Takota looks for special situations where the cash flow from a business could be large, but where there’s some temporary or cyclical issue that has the shares of bonds of that business trading at a big discount to their potential value, or mid cycle vale—“situations you can get your head around and research and where you can align yourself with a good management group,” Leckie said.

He is among those investors who takes a long-term view in investing. He describes his investment strategy as “intrinsic value investing” because of the research and analytical judgement he puts into determining the per share business value of a company.

In addition to keeping busy with Takota, Leckie is the father of three sons and enjoys shinny hockey (a form of ice hockey).

He also reads about other investors. Background about Carl Icahn is of special interest. Leckie likes to tell a story about being on the opposite side of Icahn on a trade with a Canadian company. “I was short and he was long. And in the end I was right,” Leckie said, crediting his local intelligence.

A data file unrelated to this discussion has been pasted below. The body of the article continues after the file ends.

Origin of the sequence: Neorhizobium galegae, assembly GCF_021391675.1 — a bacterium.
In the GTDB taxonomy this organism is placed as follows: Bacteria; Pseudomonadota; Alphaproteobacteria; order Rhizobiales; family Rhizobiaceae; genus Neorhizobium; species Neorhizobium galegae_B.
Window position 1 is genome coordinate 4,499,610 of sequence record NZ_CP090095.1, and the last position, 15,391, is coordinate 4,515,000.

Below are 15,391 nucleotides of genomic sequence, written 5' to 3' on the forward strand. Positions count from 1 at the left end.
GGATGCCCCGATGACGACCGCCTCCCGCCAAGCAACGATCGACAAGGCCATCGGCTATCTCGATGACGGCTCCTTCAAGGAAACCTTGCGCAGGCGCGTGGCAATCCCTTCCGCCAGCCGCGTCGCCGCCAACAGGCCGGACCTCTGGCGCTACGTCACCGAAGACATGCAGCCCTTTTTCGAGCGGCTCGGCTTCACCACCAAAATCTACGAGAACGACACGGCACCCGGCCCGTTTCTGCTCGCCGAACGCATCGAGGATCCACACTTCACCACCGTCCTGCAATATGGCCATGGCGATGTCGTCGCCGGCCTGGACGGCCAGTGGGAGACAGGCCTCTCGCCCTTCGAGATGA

And except for his beef with Sherritt, Leckie said he hopes “not to be involved” in activist campaigns in 2018, a sign that “investments are running smoothly and the management groups and boards that we’ve aligned ourselves with are making positive progress toward building or releasing value.”

He described his firm’s investments as having “big tails, meaning their cash-flow generation and price response happen quickly and traditionally at the end of the business cycle.”

Leckie sees those investments “accelerating in price as the business cycle matures, coming to fruition and being sold. I have a hard time seeing what will replace them, other than in opportunities that benefit from falling securities prices,” he said, adding “read short sales.”

by Shia Kapos in Chicago